“And ETFs are cheaper – much cheaper – than actually managed mutual funds,” said Zamansky, adding that broker-sold mutual funds can also have sales commissions that layer on extra fees.

“Wall Street has simply screwed up so many times over the past 12 years that it is ruining its relationship with the investing public,” he wrote. “So, will brokers soon be obsolete like dinosaurs?”

Indeed, in the financial advisory business, the shift to fee-based compensation has helped fuel the rise of low-cost ETFs.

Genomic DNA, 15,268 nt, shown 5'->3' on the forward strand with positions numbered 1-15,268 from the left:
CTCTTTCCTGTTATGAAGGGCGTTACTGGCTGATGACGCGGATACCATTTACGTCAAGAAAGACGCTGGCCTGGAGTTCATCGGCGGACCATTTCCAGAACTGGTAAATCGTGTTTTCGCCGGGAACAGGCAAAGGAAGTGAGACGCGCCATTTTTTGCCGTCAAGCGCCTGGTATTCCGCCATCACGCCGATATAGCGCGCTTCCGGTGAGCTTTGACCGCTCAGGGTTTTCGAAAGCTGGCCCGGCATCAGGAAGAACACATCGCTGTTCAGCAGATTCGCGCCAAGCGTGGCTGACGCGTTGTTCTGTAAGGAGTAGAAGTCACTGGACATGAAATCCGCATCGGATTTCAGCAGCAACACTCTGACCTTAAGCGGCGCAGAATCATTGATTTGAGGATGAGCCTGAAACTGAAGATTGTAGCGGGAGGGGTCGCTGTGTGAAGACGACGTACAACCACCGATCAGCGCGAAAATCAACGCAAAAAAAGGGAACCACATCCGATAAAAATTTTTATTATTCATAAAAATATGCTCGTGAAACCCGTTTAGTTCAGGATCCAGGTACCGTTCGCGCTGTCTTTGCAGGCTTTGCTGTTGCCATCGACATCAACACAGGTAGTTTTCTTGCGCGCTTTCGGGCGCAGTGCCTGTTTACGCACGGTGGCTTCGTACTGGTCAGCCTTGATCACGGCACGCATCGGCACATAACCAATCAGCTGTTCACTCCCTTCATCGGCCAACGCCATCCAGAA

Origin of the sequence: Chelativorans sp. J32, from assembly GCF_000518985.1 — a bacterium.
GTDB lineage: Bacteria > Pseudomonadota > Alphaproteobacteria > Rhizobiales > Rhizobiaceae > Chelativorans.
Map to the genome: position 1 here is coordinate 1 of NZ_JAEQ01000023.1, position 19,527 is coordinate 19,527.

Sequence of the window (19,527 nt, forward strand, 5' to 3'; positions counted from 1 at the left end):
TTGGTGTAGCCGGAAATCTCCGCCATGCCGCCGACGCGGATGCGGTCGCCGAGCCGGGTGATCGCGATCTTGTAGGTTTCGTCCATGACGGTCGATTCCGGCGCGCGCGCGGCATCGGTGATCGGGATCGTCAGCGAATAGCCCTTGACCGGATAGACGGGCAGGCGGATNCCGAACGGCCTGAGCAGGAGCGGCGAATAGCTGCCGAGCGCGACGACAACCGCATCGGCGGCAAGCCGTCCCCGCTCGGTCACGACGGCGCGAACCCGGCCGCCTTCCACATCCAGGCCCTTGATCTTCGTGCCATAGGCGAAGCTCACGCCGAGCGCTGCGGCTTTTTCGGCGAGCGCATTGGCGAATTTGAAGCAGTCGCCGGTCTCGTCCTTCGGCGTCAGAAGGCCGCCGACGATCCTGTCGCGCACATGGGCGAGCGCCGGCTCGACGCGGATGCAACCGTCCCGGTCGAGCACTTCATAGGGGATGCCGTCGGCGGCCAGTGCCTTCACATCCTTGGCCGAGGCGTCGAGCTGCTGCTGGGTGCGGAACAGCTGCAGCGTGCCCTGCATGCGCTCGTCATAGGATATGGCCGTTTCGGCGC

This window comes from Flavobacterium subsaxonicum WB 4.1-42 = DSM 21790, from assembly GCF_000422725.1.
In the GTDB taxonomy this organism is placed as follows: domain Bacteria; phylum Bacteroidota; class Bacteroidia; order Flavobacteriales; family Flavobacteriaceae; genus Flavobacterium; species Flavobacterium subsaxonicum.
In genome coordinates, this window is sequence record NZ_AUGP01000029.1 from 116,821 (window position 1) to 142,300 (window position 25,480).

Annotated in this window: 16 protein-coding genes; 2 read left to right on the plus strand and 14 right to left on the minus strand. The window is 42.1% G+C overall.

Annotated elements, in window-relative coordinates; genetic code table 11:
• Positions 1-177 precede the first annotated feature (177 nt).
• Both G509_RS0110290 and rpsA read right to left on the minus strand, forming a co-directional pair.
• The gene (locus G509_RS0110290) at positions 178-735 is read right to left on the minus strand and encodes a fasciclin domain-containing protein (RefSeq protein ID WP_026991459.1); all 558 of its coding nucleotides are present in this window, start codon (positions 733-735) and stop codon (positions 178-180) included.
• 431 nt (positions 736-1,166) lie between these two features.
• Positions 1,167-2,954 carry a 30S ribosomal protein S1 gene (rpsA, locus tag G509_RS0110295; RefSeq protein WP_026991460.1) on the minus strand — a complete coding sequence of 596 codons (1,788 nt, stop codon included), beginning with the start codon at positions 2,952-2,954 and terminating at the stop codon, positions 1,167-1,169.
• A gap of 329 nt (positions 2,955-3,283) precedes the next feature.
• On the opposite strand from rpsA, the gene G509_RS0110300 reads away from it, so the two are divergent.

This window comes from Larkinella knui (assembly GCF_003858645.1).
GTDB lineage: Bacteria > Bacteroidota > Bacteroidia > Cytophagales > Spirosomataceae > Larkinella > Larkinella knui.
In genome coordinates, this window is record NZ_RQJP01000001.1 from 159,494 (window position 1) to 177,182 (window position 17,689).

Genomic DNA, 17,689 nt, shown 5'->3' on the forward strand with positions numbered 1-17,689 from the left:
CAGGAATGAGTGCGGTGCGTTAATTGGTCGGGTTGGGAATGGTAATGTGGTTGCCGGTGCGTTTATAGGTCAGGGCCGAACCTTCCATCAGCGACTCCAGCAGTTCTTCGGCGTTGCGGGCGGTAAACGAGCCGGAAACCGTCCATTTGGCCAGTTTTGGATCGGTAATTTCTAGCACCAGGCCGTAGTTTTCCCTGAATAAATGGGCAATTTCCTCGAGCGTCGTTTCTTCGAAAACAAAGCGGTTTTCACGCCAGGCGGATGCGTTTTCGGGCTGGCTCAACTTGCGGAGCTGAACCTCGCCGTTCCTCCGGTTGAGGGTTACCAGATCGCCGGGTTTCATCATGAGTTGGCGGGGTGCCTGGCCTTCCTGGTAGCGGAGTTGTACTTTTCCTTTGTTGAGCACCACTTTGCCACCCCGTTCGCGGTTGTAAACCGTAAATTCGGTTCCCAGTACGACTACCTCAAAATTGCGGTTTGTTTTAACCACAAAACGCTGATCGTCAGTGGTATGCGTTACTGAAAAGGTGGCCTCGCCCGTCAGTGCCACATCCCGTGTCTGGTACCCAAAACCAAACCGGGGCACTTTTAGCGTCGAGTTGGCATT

“For the most part, this transition has been a benefit to the general investing public as it has removed much of the inherent conflict from the days of transactional stockbrokers,” Josh Brown at the Reformed Broker explained in a WSJ blog post. “High-cost products like A-share mutual funds with 5% sales loads are also waning in popularity as more clients become advisory versus brokerage and more practitioners utilize ETFs on their behalf – vehicles without sales loads of any kind that also tend to carry lower internal expense ratios.” [Shift to Fee-Based Advisor Model Supports ETFs]